In the quest for advancing quantum technology, scientists at the University of Washington have made a groundbreaking discovery. They have successfully detected a phenomenon known as atomic breathing, which refers to the mechanical oscillation between two atomic layers.
This discovery holds immense significance in the field of quantum technology as it opens up new possibilities for encoding and transmitting quantum information. By harnessing the unique properties of atomic “breathing,” researchers can pave the way for innovative applications in computing, communications, and sensor development.
Detecting Atomic “Breathing”: A Breakthrough in Quantum Information Encoding
The research team at the University of Washington utilized a technique called “optomechanics” to detect atomic “breathing.” This involved observing the specific light emitted by atoms when they are excited by a laser.
By carefully analyzing the emitted light, the scientists were able to identify the presence of atomic “breathing” and gain insights into its characteristics. This breakthrough in detecting and understanding atomic “breathing” brings us one step closer to effectively encoding and delivering quantum information.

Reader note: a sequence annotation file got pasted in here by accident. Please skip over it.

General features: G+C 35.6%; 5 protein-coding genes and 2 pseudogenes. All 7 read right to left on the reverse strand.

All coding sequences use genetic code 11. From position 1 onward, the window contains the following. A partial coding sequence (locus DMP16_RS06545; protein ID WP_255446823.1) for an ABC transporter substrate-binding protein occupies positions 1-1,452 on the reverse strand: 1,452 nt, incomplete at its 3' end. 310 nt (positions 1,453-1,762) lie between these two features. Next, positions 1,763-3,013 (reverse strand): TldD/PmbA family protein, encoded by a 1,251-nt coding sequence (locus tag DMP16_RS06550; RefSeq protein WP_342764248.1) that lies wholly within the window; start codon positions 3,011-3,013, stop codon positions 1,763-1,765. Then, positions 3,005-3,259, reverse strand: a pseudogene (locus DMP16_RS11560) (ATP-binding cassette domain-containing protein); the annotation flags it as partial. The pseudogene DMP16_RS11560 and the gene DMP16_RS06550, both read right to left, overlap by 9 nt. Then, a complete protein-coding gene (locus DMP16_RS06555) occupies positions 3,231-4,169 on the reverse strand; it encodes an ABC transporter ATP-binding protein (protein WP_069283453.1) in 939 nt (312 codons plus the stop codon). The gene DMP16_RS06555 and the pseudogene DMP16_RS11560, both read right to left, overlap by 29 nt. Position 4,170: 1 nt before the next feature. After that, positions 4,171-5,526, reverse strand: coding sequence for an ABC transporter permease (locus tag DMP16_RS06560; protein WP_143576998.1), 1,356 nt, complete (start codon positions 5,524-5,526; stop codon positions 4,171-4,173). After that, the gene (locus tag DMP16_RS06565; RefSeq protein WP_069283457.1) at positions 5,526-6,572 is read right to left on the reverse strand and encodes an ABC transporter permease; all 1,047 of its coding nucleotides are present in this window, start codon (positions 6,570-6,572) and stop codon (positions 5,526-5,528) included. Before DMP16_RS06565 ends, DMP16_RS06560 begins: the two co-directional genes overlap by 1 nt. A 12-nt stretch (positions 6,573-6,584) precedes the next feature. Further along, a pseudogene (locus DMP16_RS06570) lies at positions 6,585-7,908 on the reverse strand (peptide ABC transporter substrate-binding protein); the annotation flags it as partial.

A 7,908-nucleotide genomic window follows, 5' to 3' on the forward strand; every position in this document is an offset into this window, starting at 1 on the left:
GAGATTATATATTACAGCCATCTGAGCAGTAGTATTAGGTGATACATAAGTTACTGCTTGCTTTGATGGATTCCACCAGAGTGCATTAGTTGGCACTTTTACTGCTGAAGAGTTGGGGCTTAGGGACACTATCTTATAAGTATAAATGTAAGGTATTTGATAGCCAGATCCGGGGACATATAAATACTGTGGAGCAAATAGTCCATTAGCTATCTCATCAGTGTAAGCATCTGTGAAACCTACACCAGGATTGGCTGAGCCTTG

Creating a New Building Block for Quantum Technologies
Building upon their discovery of atomic “breathing,” the researchers at the University of Washington developed a novel device that can serve as a fundamental building block for quantum technologies. This device leverages the intrinsic coupling between light and mechanical motion at the atomic scale.
It opens up exciting possibilities for controlling single photons within integrated optical circuits, thereby enabling a wide range of applications in quantum computing and communication.
Understanding Excitons and their Role in Quantum Emitters
To create a single photon emitter, or “quantum emitter,” the researchers focused on studying a quantum-level quasiparticle called an “exciton.” By applying a precise pulse of laser light to a thin layer of tungsten diselenide atoms, they generated excitons.
These excitons consist of a negatively charged electron and a positively charged hole, tightly bonded to each other. As the electron drops back into the hole, it emits a single photon encoded with quantum information, thus creating the desired quantum emitter.
Unveiling the Presence of Phonons
During their experiments, the research team made an unexpected discovery. They found that the tungsten diselenide atoms were also emitting another type of quasiparticle known as a “phonon.” Phonons are a product of atomic vibration, akin to the concept of breathing.